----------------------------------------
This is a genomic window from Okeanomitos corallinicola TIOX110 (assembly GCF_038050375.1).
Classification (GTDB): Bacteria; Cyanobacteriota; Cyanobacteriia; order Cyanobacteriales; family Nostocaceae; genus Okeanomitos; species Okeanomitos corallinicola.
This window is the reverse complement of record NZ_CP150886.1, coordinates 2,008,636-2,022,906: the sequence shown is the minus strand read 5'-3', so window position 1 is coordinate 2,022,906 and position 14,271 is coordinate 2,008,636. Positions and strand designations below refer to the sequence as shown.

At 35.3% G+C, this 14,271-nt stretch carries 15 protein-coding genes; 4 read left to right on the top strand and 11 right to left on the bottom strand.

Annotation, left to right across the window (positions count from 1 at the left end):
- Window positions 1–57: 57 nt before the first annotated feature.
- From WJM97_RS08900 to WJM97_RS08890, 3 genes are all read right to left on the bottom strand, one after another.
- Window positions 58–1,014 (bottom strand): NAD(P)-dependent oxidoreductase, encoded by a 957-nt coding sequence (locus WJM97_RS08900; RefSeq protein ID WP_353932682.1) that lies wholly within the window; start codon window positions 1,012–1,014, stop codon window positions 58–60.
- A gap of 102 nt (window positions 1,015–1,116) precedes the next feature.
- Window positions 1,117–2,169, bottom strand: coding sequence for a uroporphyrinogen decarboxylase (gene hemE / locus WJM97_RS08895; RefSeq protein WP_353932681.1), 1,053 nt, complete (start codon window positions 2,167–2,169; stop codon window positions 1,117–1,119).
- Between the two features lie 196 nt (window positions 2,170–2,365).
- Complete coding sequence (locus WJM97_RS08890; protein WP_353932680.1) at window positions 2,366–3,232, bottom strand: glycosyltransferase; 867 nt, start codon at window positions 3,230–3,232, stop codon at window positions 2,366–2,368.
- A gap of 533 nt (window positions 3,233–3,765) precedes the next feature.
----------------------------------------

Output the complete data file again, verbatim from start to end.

This is a genomic window from Okeanomitos corallinicola TIOX110 (assembly GCF_038050375.1).
Classification (GTDB): Bacteria; Cyanobacteriota; Cyanobacteriia; order Cyanobacteriales; family Nostocaceae; genus Okeanomitos; species Okeanomitos corallinicola.
This window is the reverse complement of record NZ_CP150886.1, coordinates 2,008,636-2,022,906: the sequence shown is the minus strand read 5'-3', so window position 1 is coordinate 2,022,906 and position 14,271 is coordinate 2,008,636. Positions and strand designations below refer to the sequence as shown.

At 35.3% G+C, this 14,271-nt stretch carries 15 protein-coding genes; 4 read left to right on the top strand and 11 right to left on the bottom strand.

Annotation, left to right across the window (positions count from 1 at the left end):
- Window positions 1–57: 57 nt before the first annotated feature.
- From WJM97_RS08900 to WJM97_RS08890, 3 genes are all read right to left on the bottom strand, one after another.
- Window positions 58–1,014 (bottom strand): NAD(P)-dependent oxidoreductase, encoded by a 957-nt coding sequence (locus WJM97_RS08900; RefSeq protein ID WP_353932682.1) that lies wholly within the window; start codon window positions 1,012–1,014, stop codon window positions 58–60.
- A gap of 102 nt (window positions 1,015–1,116) precedes the next feature.
- Window positions 1,117–2,169, bottom strand: coding sequence for a uroporphyrinogen decarboxylase (gene hemE / locus WJM97_RS08895; RefSeq protein WP_353932681.1), 1,053 nt, complete (start codon window positions 2,167–2,169; stop codon window positions 1,117–1,119).
- Between the two features lie 196 nt (window positions 2,170–2,365).
- Complete coding sequence (locus WJM97_RS08890; protein WP_353932680.1) at window positions 2,366–3,232, bottom strand: glycosyltransferase; 867 nt, start codon at window positions 3,230–3,232, stop codon at window positions 2,366–2,368.
- A gap of 533 nt (window positions 3,233–3,765) precedes the next feature.